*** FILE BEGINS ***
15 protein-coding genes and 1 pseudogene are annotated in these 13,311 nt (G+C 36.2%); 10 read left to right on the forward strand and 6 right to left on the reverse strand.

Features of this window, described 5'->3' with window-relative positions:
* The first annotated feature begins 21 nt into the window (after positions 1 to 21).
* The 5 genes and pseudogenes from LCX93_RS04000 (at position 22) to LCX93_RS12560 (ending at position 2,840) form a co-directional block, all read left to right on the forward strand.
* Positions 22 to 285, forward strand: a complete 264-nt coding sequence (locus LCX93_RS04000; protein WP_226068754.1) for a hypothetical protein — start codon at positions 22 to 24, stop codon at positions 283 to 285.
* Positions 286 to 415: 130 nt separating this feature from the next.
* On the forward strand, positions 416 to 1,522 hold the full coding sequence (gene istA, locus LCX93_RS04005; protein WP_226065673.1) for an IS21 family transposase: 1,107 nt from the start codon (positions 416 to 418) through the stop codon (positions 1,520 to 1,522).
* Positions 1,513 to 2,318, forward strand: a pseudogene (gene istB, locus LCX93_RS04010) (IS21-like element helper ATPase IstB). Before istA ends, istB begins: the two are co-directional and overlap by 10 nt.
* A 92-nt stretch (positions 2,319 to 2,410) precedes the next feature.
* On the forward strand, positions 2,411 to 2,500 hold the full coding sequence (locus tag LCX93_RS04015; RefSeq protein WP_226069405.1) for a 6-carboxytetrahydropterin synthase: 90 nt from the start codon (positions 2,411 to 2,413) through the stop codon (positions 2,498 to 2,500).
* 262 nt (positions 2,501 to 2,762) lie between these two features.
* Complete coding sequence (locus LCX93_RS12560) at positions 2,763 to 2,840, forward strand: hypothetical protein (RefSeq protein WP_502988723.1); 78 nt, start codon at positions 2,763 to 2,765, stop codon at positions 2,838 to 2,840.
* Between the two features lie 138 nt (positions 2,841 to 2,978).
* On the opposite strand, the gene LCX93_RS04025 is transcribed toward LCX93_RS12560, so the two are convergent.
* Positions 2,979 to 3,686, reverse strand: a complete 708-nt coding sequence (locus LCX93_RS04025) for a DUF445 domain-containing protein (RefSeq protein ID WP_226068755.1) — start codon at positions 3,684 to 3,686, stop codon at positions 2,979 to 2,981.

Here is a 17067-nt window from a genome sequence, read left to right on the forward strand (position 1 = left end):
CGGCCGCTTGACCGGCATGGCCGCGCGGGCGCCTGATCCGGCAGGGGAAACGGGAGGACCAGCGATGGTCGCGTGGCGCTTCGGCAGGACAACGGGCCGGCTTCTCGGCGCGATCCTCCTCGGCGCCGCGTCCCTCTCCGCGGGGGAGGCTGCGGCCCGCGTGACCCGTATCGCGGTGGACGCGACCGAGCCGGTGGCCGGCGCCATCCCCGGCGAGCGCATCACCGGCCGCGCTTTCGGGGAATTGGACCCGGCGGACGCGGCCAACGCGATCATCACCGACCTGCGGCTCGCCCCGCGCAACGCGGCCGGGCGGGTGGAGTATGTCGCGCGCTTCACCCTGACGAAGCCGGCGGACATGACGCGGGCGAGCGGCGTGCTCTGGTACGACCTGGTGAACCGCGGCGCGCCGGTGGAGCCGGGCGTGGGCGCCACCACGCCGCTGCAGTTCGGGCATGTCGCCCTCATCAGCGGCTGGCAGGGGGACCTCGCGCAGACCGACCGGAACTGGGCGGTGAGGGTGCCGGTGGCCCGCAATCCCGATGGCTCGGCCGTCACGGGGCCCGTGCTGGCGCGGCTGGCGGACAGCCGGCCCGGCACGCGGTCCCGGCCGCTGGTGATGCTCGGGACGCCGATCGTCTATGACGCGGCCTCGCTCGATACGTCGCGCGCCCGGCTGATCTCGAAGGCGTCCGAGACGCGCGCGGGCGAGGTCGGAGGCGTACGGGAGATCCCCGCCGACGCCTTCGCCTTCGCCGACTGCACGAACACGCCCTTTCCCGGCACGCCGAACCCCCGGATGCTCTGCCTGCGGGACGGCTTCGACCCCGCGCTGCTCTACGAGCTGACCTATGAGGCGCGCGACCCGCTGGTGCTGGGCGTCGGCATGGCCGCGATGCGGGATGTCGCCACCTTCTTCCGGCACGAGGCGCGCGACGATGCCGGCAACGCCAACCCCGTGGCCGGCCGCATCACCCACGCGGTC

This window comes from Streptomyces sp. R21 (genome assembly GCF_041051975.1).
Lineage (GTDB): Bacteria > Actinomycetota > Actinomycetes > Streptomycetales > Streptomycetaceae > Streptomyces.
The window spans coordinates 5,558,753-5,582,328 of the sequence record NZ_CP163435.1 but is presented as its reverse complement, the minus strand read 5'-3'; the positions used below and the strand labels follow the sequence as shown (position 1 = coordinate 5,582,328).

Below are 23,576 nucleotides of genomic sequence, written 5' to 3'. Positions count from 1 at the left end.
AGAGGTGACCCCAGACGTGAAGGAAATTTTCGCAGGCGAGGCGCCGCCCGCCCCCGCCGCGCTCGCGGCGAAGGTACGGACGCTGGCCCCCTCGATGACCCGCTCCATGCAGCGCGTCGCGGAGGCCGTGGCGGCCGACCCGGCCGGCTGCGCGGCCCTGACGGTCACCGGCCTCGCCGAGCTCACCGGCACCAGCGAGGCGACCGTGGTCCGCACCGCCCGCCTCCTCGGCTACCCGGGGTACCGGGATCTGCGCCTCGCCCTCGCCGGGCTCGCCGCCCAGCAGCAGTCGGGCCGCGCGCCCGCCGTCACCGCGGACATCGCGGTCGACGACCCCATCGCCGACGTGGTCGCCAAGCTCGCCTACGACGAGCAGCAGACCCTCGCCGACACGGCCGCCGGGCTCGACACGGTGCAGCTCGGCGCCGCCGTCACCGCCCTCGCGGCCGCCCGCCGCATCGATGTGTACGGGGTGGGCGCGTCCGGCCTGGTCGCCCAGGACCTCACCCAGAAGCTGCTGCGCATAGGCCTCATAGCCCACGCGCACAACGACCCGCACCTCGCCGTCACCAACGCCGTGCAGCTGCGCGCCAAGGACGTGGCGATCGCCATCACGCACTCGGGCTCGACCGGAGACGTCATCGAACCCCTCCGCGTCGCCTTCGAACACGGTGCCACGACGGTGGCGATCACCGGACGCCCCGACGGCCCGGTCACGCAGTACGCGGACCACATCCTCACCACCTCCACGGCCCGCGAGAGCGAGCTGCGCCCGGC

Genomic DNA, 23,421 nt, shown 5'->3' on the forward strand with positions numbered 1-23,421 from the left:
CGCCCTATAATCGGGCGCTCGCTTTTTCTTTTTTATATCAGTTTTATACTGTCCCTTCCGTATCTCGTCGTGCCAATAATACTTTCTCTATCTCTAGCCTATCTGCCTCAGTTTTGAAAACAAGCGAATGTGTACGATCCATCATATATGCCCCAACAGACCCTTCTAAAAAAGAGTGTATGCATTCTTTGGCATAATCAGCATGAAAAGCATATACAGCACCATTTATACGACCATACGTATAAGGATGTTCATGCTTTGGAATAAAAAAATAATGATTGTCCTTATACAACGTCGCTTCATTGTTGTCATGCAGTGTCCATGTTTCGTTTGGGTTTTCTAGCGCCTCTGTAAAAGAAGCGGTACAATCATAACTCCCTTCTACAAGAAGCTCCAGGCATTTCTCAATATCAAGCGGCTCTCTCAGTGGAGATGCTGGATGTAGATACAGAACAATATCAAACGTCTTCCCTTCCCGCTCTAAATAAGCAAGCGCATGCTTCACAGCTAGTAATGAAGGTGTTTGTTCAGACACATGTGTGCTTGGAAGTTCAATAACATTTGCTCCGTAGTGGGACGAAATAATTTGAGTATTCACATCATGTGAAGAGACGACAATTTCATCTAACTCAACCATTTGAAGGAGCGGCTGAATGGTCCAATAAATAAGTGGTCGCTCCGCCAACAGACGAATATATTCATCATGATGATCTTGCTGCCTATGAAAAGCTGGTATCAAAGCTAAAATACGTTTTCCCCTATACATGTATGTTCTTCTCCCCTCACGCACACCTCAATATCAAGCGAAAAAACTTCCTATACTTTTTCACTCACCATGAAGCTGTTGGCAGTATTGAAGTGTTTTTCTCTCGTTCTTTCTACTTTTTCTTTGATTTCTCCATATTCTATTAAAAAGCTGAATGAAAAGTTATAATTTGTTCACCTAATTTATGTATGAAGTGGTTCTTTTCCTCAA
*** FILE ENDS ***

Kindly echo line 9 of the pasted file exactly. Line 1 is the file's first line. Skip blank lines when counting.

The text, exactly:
* A 92-nt stretch (positions 2,319 to 2,410) precedes the next feature.